Water broke through the window to Cox's basement, flooding it and ruining her brand-new furnace and air conditioning unit. It took down part of her fence, hollowed out her porch and turned her driveway into a sinkhole. Cox said she's received estimates of about $40,000 to repair the damage, which has put a financial burden on her family.
"When a disaster happens like this, you don't expect, you know, the amount of damage and the amount of money you have to actually put out," Cox said.
Schwambach approximated a similar price tag for her home repairs.
"We lost our heater, we lost our hot water heater, we lost a family room full of furniture, two bedrooms, the laundry room and our bathroom," she said. "The sewer started backing up, that shot out of the toilet."
So far, Schwambach has paid to have her basement cleaned and her heater and hot water heater replaced. She said she has just saved enough money to get a new washer and dryer. While her homeowners insurance did cover the sewage backup, the $10,000 she received for that claim was less than half of the cost to clean the basement, she said.
Standard homeowners insurance does not cover flooding, and neither Cox nor Schwambach were encouraged or required to buy flood insurance, because their properties are not in a flood zone.
Flood zones, officially called Special Flood Hazard Areas, are places that FEMA estimates have a 1% chance of flooding each year. But these calculations are based on historical flood data, which are losing relevance as climate change creates unprecedented conditions.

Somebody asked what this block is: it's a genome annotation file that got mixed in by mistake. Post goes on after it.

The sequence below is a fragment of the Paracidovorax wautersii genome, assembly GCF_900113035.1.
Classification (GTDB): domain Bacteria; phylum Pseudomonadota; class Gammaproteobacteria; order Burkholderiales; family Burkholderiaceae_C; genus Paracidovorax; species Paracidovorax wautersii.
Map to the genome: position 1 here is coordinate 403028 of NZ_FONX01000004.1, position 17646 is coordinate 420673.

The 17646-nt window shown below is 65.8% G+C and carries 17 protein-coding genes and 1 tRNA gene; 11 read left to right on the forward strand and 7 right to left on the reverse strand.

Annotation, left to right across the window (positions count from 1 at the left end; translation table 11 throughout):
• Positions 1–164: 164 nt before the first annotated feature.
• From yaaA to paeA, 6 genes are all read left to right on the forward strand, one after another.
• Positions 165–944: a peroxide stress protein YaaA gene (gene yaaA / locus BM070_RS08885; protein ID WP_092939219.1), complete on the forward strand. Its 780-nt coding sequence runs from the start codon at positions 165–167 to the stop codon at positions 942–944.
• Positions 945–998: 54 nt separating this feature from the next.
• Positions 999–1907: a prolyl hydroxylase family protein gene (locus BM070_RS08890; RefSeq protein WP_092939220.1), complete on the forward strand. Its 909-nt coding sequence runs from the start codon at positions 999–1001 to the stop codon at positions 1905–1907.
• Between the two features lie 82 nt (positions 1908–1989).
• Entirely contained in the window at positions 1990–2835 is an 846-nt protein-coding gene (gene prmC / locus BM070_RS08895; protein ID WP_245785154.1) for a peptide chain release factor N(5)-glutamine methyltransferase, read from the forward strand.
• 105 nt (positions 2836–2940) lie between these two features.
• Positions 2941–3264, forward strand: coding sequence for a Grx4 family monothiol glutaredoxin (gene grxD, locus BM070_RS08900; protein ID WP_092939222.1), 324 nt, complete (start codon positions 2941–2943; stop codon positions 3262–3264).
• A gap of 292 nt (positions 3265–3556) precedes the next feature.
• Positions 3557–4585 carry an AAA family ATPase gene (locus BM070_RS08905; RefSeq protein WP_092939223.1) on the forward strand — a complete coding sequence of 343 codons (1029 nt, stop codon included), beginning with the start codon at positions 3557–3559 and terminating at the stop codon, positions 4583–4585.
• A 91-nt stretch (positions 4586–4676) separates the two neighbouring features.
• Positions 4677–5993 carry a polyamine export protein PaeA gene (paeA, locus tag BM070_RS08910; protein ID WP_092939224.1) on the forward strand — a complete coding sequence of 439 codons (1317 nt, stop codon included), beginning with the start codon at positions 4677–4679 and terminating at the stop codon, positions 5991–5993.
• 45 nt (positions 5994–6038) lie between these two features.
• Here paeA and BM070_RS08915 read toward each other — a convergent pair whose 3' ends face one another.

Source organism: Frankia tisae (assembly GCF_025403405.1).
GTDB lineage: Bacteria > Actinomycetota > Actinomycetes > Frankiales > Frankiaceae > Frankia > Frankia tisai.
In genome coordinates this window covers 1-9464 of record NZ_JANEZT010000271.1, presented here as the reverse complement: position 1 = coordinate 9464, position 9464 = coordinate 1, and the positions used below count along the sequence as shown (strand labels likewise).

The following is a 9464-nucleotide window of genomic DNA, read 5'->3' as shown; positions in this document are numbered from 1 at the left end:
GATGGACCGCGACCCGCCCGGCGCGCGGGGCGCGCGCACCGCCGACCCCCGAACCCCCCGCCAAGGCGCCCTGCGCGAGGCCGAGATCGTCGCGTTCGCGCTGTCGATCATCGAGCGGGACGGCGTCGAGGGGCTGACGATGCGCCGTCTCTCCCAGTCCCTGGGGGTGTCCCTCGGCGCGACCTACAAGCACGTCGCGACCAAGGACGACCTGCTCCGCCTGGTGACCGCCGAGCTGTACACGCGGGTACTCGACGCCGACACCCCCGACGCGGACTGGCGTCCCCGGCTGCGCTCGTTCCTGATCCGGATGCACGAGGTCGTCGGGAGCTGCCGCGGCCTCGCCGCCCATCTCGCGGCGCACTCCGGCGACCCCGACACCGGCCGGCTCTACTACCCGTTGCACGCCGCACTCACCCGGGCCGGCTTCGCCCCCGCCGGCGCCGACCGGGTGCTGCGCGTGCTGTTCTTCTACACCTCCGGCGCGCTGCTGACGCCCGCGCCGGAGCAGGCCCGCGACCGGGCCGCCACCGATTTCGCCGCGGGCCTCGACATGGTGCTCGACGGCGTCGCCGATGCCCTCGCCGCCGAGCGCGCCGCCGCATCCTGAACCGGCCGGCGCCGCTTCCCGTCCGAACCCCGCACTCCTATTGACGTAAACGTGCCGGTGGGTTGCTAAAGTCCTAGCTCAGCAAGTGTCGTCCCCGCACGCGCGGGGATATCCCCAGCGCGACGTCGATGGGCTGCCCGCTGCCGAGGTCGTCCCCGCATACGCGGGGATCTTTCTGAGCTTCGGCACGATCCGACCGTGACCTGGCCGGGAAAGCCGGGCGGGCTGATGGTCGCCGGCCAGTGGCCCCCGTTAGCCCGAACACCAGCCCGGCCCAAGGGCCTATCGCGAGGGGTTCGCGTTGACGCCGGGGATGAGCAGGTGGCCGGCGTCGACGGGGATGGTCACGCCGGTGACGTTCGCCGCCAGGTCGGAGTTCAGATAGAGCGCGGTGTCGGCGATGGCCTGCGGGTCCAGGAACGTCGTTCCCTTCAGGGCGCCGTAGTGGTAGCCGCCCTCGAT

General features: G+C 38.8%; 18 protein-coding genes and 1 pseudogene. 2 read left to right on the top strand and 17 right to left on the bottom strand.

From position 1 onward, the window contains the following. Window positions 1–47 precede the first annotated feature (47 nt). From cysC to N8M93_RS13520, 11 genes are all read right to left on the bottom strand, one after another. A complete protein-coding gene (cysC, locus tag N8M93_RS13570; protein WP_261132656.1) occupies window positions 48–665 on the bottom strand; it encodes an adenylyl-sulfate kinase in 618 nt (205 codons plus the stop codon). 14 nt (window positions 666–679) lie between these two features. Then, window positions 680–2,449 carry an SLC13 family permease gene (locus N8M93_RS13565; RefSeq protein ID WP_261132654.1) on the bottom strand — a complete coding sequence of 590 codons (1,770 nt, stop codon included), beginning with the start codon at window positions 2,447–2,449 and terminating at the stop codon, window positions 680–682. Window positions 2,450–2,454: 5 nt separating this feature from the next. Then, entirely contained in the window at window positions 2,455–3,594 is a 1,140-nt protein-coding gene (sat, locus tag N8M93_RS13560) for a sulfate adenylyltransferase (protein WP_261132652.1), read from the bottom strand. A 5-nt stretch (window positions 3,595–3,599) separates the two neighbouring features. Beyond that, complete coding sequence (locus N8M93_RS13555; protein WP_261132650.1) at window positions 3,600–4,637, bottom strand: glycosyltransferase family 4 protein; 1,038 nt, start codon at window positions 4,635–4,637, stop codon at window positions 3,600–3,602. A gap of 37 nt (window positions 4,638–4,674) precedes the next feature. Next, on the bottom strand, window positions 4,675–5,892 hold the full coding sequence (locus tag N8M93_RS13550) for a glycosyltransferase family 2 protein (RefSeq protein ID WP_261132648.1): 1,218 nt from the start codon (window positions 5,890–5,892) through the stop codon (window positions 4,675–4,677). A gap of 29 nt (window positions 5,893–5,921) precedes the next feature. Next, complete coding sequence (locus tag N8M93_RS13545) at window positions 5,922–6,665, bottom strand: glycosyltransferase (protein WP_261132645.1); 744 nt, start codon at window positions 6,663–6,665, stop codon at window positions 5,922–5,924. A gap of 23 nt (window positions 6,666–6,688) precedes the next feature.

To keep up with evolving risk, FEMA's maps need to be forward-looking, said Penn State University Chief Sustainability Officer Lara Fowler, who has studied flood risk for decades.
"If you are always looking backwards, and what we're seeing is accelerating change and more heavy precipitation amounts, your maps are inaccurate to reflect what's happening with climate change," Fowler said.
FEMA does update its maps based on flood events, but it does not factor in rapidly changing weather patterns before they cause flooding. It also doesn't include all sources of flooding.
Carolyn Kousky is Associate Vice President for Economics and Policy at the Environmental Defense Fund, where she researches climate risk management and disaster insurance. She said the FEMA maps don't capture a cause of flooding that climate change has made ubiquitous: heavy rainfall that overwhelms stormwater infrastructure, like what happened in Berks County.
"This often happens in areas that are not in the FEMA high-risk Special Flood Hazard Area," Kousky said. "So this is occurring in communities that are not told of the risk, aren't aware of the risks, aren't required to purchase flood insurance."
In a statement to 6abc, a FEMA spokesperson wrote that the agency's flood maps "largely show flood risk from riverine and coastal flooding, including the impact of rainfall on waterways," but that they "do not capture flooding from stormwater caused by local drainage issues" and that flooding outside of designated zones is not unusual.
"Every flood is unique and we know that flooding doesn't stop at a line on a map so we encourage all residents to prepare for some form of flood risk," FEMA's statement read.
Back when Cox and Schwambach purchased their homes, both properties actually were in FEMA flood zones. But about 10 years ago the maps changed, and the new flood zones did not include their homes.